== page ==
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DMD Characterization for Digital Cinema

DMD Characterization for Digital Cinema

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DMD Characterization for Digital Cinema

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  1. DMD Characterization for Digital Cinema John Roberts Tracy Comstock NIST

  2. DMD Projection Systems • High resolution • Many colors and brightness levels (grayscales) - improves realism • Fast response time, high frame rate • Good for Digital Cinema, however... • As with all displays, knowledge of display operation is needed for optimum performance!

  3. Optimizing Display System Performance • Make best use of grayscale/color generation methods used by the display • Avoid “pathological cases” that degrade image quality • Evaluate a model for given classes of application - interaction of input signals, internal control algorithm • Check a specific display for correct operation

  4. Basic DMD Operation Micromirrors machined into a megapixel array Light is reflected through projection optics, or into a light trap Switching time tens of microseconds Pixels are binary (fully on or fully off)

  5. Generation of Colors/Grayscales • Pixels are always “on” or “off” - no inherent grayscales • Grayscales are generated by temporal modulation and spatial modulation • Colors (red, green, blue) shown sequentially, or using multiple DMDs

  6. Temporal Modulation • Fast mirror switching permits many brightness levels • Binary coded pulse widths for switching control within frame • “Bit splitting” - rearrange sequence of binary time steps to reduce visible artifacts such as flashes

  7. Spatial Modulation • Patterns of pixels produce variations in visible grayscale • Effective resolution is reduced • Used with temporal modulation for more grayscales, fewer visible artifacts

  8. The Need for DMD Characterization • Operational details not always available to the customer • Manufacturer may not be aware of detailed needs for a specific application • Diagnosis when problems arise

  9. Method of Observation • High speed screen image capture • Continuous, or periodic • Triggered, or free-running • Selected test images (animations)

  10. Experimental Setup • Test images with known properties • Repeated image capture, timing offset wrt frame rate • Reconstructed animation shows mirror timing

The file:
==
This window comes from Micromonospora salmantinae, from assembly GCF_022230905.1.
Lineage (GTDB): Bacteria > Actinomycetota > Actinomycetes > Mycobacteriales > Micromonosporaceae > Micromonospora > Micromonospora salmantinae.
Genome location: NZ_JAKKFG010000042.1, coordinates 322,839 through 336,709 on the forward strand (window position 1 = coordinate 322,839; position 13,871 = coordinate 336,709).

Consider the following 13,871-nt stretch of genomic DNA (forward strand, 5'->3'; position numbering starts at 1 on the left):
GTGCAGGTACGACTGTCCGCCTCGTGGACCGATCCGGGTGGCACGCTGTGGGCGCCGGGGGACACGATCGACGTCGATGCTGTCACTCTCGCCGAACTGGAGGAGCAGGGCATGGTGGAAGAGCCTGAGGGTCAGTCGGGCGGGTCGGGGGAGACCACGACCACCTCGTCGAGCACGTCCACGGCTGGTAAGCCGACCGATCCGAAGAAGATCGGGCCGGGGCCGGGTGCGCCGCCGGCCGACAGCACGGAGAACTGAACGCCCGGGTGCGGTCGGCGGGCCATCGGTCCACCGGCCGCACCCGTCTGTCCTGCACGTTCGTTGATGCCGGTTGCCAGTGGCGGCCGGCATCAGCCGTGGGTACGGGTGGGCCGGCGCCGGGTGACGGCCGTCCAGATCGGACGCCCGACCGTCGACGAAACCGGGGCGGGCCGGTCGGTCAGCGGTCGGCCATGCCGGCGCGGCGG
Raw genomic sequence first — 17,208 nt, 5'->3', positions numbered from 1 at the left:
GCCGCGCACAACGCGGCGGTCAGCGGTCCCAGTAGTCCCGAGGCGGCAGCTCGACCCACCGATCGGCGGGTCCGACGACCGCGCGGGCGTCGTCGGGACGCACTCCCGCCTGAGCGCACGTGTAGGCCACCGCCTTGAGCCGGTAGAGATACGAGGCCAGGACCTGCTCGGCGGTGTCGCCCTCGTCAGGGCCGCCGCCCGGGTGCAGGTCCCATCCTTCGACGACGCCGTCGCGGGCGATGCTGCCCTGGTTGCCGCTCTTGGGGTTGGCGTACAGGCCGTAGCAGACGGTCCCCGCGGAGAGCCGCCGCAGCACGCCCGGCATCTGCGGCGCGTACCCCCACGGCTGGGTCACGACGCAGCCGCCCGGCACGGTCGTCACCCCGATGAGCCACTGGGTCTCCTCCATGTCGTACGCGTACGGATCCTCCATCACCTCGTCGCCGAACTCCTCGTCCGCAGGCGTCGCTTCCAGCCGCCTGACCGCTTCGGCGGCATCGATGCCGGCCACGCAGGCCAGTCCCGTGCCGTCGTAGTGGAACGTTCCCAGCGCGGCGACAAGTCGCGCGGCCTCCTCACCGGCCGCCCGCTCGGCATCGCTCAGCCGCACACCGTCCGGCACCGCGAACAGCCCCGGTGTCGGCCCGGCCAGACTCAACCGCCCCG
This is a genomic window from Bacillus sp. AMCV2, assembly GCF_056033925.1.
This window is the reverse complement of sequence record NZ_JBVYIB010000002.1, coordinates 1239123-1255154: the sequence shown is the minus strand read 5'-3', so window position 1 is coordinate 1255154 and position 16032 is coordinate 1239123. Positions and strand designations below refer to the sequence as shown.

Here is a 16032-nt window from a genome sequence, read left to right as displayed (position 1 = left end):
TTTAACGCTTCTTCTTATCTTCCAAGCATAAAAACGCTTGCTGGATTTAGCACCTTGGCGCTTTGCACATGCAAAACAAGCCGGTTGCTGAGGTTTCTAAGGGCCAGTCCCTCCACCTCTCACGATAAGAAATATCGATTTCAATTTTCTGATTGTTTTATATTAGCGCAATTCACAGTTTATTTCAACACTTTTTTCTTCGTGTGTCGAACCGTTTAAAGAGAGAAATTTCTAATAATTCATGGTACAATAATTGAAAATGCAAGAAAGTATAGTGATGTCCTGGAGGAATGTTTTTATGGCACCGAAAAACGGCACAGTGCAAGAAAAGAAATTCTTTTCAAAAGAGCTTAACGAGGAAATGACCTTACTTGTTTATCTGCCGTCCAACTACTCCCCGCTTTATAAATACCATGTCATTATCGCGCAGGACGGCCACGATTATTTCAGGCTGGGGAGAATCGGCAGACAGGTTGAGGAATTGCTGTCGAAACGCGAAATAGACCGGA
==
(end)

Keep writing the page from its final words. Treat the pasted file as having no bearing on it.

12. Designing Test Images • Horizontal, vertical gradients to look for potential critical grayscales • Blocks with known grayscales to observe spatial, temporal modulation • Add visual tags to assist optical triggering (e.g. full-red block appears in red field only) • Video tests: either rapid sequential capture camera, or short-cycle repeating animations

  13. Pathological Cases • Temporal • Flicker observed at certain gray levels • Color breakup, geometric distortions • Possible workaround: remap some colors, use spatial modulation • Spatial • Regular patterns (in graphics, halftoning) interfering with modulation pattern • Workarounds: avoid deliberate use, filter

  14. Application for Digital Cinema • Content creators: Test material for suitability with selected displays • Theater owners: portable device and test suite for checking installed projectors • Possible future development: extended video sequences, with mathematical analysis of captured images

  15. Summary • Selected test patterns and high-speed image capture can be used to observe DMD operation and detect problems • DMD characterization can be useful for digital cinema, both in production and in testing installed systems

  16. Acknowledgements • Xiao Tang, Victor McCrary, other ITL/NIST management • Charles Fenimore - Digital Cinema • Edward Kelley - display characterization • Richard Gale and Peter van Kessel, Texas Instruments